I’ve been in the game for many years, so yes, there are a number of people who have provided support and guidance along the way. Most of these individuals are CEOs or CFOs of my clients who have been particular supportive and loyal over the years.

What are the 5 things that most excite you about blockchain and crypto? Why?

  • The unprecedented level of technological development and innovation in this sector; each day I am presented with a new “use” case that blows my mind.
  • Disruption of existing business models on a global scale
  • Decentralization of financial power from the mainstream banks
  • International acceptance of the technology
  • Access to and availability of non-traditional funding for entrepreneurs/founders

What are the 5 things worry you about blockchain and crypto? Why?

  • The adherence of U.S. regulators to the status quo and inability to think outside the box
  • Fraud/bad actors continuing to give the industry a bad name
  • Whether the U.S. will lag behind the rest of the world because of the uncertain regulatory environment
  • Attempts by traditional industry leaders to forestall mainstream acceptance until they can secure their market position going forward
  • Infrastructure concerns relating to efficient energy usage
  • Shortage of blockchain programmers globally


How have you used your success to bring goodness to the world? Can you share a story?

Wow! What an interesting question. I have been involved in a couple of situations where the underlying governing rules of national organizations were ill-conceived and resulted in systemic unfairness to participants. I worked with the governing bodies and others to re-write rules that were particularly problematic so that future participants would not be subjected to the same unfair treatment. Did that bring goodness to the world? Well, it improved a small part of it and I am proud to have been able to influence that positive change.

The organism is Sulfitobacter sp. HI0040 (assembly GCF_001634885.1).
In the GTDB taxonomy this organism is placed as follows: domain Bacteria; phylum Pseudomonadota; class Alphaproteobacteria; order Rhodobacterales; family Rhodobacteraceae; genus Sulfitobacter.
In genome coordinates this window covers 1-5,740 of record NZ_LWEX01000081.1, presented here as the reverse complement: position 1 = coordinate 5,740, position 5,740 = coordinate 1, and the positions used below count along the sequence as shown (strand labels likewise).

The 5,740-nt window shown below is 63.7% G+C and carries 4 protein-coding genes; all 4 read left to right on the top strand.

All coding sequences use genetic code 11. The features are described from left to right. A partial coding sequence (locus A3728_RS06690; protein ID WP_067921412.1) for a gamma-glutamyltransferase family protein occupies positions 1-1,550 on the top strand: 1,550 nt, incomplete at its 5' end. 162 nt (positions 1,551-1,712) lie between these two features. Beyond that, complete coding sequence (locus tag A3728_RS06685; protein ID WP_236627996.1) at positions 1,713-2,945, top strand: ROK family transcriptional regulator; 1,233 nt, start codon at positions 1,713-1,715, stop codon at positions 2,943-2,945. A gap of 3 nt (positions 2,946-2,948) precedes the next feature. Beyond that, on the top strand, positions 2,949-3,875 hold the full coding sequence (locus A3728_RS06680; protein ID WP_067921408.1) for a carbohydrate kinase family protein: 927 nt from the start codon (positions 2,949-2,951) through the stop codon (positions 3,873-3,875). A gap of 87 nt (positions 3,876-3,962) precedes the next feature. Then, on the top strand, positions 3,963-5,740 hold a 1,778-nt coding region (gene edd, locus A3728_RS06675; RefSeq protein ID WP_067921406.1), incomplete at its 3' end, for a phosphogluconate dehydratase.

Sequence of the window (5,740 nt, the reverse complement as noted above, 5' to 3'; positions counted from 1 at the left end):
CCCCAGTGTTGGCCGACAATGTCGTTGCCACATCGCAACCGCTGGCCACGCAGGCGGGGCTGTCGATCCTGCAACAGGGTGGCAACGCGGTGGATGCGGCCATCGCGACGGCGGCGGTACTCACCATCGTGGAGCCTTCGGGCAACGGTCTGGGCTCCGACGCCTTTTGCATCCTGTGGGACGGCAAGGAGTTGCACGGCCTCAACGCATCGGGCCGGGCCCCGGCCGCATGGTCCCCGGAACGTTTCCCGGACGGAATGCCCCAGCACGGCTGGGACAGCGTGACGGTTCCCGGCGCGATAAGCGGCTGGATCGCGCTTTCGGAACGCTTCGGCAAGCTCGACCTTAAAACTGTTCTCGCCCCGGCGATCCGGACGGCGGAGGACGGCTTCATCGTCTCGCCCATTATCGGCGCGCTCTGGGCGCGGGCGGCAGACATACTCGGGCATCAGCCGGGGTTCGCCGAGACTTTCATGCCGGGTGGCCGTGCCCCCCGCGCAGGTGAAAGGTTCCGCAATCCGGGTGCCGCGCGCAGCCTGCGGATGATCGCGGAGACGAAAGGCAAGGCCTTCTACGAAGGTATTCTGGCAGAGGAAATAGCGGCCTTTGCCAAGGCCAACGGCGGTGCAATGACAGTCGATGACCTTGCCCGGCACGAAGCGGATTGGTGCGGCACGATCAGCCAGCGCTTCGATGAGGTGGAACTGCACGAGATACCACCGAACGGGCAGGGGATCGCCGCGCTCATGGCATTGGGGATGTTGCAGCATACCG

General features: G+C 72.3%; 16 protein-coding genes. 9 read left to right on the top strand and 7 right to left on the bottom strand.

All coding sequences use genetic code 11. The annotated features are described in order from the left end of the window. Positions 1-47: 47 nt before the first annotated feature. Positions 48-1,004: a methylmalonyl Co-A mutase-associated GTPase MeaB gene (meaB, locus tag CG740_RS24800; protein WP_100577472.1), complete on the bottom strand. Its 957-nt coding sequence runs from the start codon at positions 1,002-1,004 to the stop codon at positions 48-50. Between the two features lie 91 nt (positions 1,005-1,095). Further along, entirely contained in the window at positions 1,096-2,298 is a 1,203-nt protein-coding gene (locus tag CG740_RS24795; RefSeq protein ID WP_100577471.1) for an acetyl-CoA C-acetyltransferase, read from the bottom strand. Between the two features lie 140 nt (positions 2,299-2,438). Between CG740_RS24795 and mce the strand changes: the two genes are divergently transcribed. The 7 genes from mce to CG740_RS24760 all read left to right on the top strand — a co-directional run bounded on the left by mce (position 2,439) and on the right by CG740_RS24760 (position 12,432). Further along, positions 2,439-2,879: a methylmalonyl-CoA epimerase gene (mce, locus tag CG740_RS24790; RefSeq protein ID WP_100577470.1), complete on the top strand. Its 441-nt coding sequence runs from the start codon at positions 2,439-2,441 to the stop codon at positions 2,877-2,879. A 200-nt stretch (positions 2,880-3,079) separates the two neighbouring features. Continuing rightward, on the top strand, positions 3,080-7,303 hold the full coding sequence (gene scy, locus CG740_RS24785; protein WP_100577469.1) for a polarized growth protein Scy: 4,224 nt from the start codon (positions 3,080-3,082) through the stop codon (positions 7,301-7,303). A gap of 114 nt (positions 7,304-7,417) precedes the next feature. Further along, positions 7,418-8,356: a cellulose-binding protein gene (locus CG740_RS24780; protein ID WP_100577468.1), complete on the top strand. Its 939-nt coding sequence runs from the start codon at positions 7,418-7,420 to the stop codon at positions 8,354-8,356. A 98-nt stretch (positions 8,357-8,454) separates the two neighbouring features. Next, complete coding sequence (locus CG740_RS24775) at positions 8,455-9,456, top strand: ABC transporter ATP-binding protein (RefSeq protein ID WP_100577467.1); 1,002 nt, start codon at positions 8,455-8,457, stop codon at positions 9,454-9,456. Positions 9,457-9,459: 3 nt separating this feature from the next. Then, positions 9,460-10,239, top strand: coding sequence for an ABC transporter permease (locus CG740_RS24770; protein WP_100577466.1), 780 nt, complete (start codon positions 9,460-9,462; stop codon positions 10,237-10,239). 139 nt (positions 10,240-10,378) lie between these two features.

What 3 things would you advise to someone who wanted to emulate your career? Can you share an example for each idea?

  • Be the grown-up in the room: Don’t allow your emotions to get the better of you in negotiations. This is about the business, not you personally. Stay above the emotional fray and egos and keep a cool head. Stand up to the bully in the room and you will find they back off quite quickly.
  • Hold true your values and principles: You may be asked to participate in activities or meetings with individuals or groups, or advise on matters, that run counter to your underlying business and moral values and principles. It’s ok to say “no” or “not for me.” You will be respected more for standing up for what you believe in than following along with the crowd. If you cannot articulate what you stand for, then you stand for nothing. You have to know where to draw the line.
  • Speak up and take a risk: You are in the room or meeting for a reason. Let your voice and ideas be heard. If you know you are right, don’t be afraid to say so. You are valuable, so do not sit on the sidelines. It does not matter if your ideas or opinions are accepted; what matters is that you put the concept out there. It will stimulate thought and lead to better decisions. The only bad idea is the one that was never heard.

Some of the biggest names in Business, VC funding, Sports, and Entertainment read this column. Is there a person in the world, or in the US whom you would love to have a private breakfast or lunch with, and why? He or she might just see this 🙂

Michelle Kydd Lee from CAA for her leadership role in promoting/advancing opportunities for women.

Originally published at medium.com